NFB Gives Second Life to WWI Archival Footage

NFB Gives Second Life to WWI Archival Footage

NFB Gives Second Life to WWI Archival Footage

Three original NFB films about World War I are being screened at the Canadian War Museum in Ottawa through to March 31, 2019. Featured in the exhibition Victory 1918, these works were compiled using rare archival footage, immersing museum-goers in the last 100 days of the war.

In the run-up to Remembrance Day, we spoke with producer René Chénier and director Philippe Baylaucq about this latest partnership between the NFB and the museum.

November 11, 2018, marks the 100th anniversary of the end of World War I. The Canadian Corps played a major role in the conflict, especially in its final phase, called the Hundred Days Offensive (August 8 to November 11, 1918). The Canadian War Museum called upon the NFB, whose collection contains archival footage from this period, to help it honour the event.

The Tanks of Amiens

Filmmaker Philippe Baylaucq quickly took to the idea of revisiting certain episodes of the conflict.

“Both my grandfathers survived the Great War,” he relates. “So I have a personal relationship with the subject, which has always fascinated me. As a filmmaker, the idea of bringing this archival footage to life really appealed to me.”

Which is how, in just three months, the short films The Tanks of Amiens and Currie’s Dilemma, as well as the immersive installation Mons, the Last Day, came to be.

Taking film out of its natural habitat

What was initially intended to be a fairly straightforward video project was transformed by the duo of Baylaucq and Chénier, known for creating immersive works such as Kyma (for the Montreal Planetarium) and A Day on the Franchère Bridge (for the Pointe-à-Callière Museum).

“We decided to use a variety of methods to deliver the creative content that the museum was looking for,” explains René Chénier, who also produced the large-scale, multi-screen Expo 67 Live installation for Montreal’s Quartier des Spectacles. “For these three works, we used a range of cutting-edge techniques to transform 100-year-old archival footage into something unique.”

Though the archival footage may have been used in different ways, the common thread between the three films is that they were created specifically for the Canadian War Museum, rather than a traditional movie theatre.

“When René and I work together, we apply the art of filmmaking to the needs of an exhibition. It makes for quite a rich creative environment, for which you need to take into account the exhibition space, staging, any tactile elements or objects, and the project’s tour route,” explains the director.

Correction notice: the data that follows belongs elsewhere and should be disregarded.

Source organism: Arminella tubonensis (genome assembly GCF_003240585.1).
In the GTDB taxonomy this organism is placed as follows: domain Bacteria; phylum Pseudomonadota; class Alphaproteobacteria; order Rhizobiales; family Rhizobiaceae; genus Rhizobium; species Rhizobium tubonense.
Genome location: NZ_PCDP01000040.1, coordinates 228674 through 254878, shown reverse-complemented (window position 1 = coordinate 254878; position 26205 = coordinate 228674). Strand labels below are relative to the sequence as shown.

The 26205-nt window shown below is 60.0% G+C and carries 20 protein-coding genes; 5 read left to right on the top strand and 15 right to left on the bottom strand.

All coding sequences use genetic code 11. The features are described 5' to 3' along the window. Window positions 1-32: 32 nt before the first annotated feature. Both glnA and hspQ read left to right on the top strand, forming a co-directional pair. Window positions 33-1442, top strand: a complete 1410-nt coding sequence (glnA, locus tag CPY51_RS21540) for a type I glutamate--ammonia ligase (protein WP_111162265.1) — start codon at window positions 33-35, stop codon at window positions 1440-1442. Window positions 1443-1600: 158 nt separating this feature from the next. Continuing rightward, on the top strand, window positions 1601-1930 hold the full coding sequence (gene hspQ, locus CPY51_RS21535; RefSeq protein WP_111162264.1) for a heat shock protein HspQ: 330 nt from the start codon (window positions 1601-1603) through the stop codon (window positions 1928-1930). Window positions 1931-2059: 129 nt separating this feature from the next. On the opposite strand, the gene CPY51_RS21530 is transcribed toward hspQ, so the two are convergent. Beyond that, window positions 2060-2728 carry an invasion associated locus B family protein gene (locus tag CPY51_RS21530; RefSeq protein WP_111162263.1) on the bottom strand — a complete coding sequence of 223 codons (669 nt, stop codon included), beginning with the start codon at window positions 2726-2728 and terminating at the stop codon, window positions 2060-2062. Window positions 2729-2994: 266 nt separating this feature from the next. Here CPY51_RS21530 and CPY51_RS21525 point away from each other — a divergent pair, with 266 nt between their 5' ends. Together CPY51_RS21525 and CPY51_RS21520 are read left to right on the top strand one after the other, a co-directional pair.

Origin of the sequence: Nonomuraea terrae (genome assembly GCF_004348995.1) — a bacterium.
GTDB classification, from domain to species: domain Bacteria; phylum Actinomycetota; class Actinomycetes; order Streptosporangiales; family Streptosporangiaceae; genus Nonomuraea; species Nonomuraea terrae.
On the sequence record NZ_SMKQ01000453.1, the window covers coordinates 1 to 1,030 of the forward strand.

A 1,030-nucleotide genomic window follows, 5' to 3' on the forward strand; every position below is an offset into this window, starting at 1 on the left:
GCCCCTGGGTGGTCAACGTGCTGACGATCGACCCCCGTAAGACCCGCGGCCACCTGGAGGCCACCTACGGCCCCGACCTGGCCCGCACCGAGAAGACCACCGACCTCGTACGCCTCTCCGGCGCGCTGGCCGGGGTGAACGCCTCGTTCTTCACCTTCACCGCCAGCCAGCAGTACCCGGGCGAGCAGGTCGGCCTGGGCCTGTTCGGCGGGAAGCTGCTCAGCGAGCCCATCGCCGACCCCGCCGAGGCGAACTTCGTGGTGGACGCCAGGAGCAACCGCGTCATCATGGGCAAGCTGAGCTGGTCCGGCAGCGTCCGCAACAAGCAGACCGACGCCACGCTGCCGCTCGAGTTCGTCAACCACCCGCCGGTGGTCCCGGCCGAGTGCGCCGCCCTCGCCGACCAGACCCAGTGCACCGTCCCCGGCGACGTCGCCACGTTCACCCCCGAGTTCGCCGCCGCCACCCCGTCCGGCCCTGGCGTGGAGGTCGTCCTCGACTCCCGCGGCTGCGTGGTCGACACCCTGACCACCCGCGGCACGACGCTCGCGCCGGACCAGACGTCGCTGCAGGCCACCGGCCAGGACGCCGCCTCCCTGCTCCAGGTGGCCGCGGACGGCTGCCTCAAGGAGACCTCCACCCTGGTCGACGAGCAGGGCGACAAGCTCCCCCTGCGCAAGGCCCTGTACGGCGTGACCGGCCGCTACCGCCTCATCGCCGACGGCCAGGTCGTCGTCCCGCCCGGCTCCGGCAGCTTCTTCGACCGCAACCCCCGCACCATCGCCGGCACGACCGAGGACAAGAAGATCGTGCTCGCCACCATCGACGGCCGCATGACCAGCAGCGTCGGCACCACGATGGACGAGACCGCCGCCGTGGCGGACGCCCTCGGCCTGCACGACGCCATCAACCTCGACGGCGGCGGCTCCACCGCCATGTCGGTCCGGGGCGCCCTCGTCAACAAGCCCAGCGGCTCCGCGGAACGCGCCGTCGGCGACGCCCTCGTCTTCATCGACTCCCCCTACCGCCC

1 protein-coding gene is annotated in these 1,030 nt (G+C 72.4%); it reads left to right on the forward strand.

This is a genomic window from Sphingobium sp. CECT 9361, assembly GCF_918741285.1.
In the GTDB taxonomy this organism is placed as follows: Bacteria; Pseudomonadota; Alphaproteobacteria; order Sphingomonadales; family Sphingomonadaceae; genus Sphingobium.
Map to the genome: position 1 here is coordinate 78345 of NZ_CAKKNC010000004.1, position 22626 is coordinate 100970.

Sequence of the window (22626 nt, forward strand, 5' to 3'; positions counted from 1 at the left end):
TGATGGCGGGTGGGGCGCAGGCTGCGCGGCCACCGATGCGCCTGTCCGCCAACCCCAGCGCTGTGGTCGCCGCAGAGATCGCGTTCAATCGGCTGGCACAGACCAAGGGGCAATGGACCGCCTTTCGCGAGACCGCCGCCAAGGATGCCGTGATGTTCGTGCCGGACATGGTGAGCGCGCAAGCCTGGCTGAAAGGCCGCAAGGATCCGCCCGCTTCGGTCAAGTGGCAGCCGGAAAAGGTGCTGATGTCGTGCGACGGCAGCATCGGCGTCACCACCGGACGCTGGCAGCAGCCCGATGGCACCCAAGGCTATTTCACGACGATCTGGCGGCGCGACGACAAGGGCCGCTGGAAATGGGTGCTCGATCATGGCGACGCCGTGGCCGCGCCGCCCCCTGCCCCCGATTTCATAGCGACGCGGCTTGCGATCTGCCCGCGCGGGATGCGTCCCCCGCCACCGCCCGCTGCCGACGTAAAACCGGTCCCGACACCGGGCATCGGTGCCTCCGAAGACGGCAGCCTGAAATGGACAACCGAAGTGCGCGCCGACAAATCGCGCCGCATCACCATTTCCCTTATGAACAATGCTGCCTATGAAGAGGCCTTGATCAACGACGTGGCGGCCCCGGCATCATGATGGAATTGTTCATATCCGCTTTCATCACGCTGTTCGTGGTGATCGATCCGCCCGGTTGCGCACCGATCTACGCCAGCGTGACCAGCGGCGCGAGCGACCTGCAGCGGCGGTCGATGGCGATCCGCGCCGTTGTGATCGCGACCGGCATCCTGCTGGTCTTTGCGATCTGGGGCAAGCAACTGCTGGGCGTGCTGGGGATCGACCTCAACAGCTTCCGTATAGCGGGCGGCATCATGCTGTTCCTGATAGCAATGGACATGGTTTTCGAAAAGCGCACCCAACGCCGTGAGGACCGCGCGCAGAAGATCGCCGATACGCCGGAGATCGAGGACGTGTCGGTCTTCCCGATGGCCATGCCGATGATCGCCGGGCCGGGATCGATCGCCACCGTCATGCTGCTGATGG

So while the museum initially requested that Mons, the Last Day be a traditional film shown on a single small screen, Baylaucq and Chénier embarked on a journey to create a huge immersive work that could be shown on four screens.

Clip from Mons, the Last Day :

For The Tanks of Amiens, the main focus of the project—recreating one side of a tank using cardboard—evolved into a two-minute film illustrating what these vehicles were like in action on the battlefield.

“It was very particular work; I was using archival footage and documents—so there was this documentary foundation—to create fiction,” notes Baylaucq, explaining that many of the museum’s historians and staff also took part in designing these works to ensure their accuracy.

Currie’s Dilemma

The goal of the third project, the short film Currie’s Dilemma, posed another significant challenge: How to dramatize the mindset of a Canadian general wrestling with the decision to commit his troops to a dangerous but vital strategy? Baylaucq didn’t have the budget to shoot a fictional film, nor the time to create an animated one, but he did have access to some rare archival footage—a short black-and-white silent film that showed General Currie in an office with his officers.

Watch Currie’s Dilemma :

Currie's Dilemma, Philippe Baylaucq, provided by the National Film Board of Canada

This excerpt, shot in 1918, was completely transformed. First, the museum wanted it colourized. “Colourizing archival footage is a complex and costly process. It takes a lot of work to get the skin tones right, for example. But we’re very happy with the end result,” explains Chénier.

Sound was also added to the silent footage. Based on advice from historians and dubbing experts, Baylaucq literally made his characters speak, imagining what they might say, and hiring actors to deliver the lines.

“I closely examined all the reactions of the people in the footage. Then I created a chart of expressions and attitudes, which I used to write the dialogue. It was like a reverse screenwriting process.”

Sound designer Sylvain Bellemare then created a realistic soundscape from scratch.

Because there were jump cuts throughout the sequence, Baylaucq shot his own B-roll, faithfully recreating the period décor, and intercut it with the archival footage. He also created a new scene that captures the general’s solitude after meeting with his officers.

The culmination of this immense effort, Currie’s Dilemma, is a fascinating hybrid film edited to integrate images from both past and present.

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